• Indulging in low-carb treats: Sugar-free ice cream, keto candy, and low-carb baked goods can be tempting, but — like their high-carb counterparts — can get in the way of weight loss.12 The worst offenders? Packaged “low-carb” or “keto” bars, which often contain sugar alcohols that may impede your progress.13 Still, even homemade low-carb treats should be minimized because they’re easy to over-consume and may lead to carb cravings.14
  • Consuming too many keto-friendly drinks: Although plain water is the only beverage your body needs, coffee, tea, and certain alcoholic beverages can also be enjoyed on a low-carb diet. But keep in mind that drinking too much alcohol or butter coffee can slow down weight loss.15 To get the best results, limit yourself to just one glass or cup per day.

3. Frequently asked questions

Is low carb safe?

Yes, low carb is generally a safe and healthy way of eating. We’ve written an article that addresses the most common concerns people have about low-carb diets: Top 17 low-carb and keto controversies

How fast will I lose weight on a low-carb diet?

Unfortunately, there’s no way to know how quickly you’ll lose weight on low carb, because it varies so much from person to person. Some people lose 10 pounds or more the first month, while others — who may be trying just as hard — lose about half that much within the same period of time.16

Generally speaking, the more extra weight you are carrying, the more you’ll lose at the beginning.17 However, weight loss tends to slow down for everyone after the first few weeks, because part of the initial weight loss is water rather than fat. That’s OK, because it’s no fun to carry around several extra pounds of water weight, either!

Also, research has shown that weight loss tends to slow down when carb intake is gradually increased during a study, even if people are technically still eating low carb (around 100 grams per day).18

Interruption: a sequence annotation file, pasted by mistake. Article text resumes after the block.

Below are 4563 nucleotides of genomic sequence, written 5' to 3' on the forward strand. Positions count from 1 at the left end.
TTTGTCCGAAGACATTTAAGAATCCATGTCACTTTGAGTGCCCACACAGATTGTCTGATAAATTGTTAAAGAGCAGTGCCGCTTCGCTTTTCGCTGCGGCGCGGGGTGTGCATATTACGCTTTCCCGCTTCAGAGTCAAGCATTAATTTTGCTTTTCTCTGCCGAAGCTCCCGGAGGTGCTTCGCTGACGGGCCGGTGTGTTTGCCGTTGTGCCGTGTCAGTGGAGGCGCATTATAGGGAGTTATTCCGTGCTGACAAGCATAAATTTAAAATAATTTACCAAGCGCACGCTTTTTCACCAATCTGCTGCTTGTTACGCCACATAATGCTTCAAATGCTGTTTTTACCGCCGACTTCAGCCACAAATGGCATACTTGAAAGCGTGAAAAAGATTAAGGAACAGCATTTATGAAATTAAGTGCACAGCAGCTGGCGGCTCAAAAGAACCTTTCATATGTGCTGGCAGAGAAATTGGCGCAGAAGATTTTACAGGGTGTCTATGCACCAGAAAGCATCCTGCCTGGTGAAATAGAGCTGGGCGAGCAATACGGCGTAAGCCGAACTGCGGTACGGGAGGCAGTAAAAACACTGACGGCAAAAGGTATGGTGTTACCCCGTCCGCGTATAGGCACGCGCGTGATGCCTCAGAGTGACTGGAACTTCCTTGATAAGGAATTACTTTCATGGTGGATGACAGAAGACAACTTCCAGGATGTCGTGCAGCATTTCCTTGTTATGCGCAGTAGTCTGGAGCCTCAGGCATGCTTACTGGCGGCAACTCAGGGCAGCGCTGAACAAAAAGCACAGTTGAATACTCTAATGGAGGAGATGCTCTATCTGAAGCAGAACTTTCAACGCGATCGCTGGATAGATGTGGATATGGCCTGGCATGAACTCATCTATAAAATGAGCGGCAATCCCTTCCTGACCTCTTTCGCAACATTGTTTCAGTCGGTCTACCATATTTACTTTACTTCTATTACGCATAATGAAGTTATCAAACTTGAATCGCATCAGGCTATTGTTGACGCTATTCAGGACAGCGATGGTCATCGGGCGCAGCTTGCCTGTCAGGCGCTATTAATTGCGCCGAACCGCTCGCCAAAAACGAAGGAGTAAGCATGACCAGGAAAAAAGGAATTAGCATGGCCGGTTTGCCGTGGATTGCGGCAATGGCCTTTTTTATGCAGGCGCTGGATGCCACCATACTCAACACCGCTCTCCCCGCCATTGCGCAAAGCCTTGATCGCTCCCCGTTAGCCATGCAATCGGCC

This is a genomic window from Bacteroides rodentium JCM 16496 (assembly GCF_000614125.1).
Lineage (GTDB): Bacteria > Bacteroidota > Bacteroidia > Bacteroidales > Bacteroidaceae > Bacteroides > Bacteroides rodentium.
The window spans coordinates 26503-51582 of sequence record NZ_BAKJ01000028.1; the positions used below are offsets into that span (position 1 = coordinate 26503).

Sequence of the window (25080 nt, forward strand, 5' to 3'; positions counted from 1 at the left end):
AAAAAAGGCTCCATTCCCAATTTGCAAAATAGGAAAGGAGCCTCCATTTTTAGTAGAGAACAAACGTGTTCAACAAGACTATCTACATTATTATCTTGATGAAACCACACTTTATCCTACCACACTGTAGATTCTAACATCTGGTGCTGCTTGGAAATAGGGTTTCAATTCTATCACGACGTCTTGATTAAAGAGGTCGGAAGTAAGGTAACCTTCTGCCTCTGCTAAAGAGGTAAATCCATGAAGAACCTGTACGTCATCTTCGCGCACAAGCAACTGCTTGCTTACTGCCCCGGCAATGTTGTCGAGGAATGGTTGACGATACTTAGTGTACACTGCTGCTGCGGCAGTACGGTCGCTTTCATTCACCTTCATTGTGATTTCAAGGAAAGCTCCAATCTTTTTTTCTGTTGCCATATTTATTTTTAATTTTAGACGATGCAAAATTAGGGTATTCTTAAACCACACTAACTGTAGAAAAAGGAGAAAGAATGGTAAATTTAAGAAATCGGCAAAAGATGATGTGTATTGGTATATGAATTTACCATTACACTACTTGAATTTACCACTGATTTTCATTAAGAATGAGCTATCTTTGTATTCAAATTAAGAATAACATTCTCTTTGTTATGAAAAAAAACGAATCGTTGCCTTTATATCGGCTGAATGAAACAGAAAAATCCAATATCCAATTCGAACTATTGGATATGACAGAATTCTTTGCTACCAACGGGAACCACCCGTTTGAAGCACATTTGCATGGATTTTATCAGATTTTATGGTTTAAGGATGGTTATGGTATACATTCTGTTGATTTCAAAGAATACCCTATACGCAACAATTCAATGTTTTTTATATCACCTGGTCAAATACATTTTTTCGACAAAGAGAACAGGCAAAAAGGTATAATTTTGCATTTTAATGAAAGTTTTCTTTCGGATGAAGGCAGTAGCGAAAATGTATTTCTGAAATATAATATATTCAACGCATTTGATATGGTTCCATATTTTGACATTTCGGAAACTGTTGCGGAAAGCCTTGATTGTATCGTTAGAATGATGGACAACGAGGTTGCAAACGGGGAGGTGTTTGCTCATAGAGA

What is the “keto flu,” and how can I prevent it?

The keto flu or low-carb flu occurs when transitioning from a higher carb diet to a very low-carb diet. Symptoms typically include: headache, fatigue, and difficulty concentrating.19 You can prevent or greatly reduce symptoms of the keto flu by following the simple advice in our guide, The keto flu, other keto side effects, and how to cure them.

Will I be able to eat more carbs after I lose weight?

Perhaps, although you’ll probably need to keep your carb intake well below where it was before you started low carb.20

Many people find that they get the best weight loss results eating about 20 grams of net carbs per day and can maintain their new weight eating twice that much or more. Still, some prefer to remain close to 20 grams or so most of the time.21 This is something you can experiment with once you’re in maintenance.

You can learn more in the section on testing your carb tolerance in our carb cycling guide.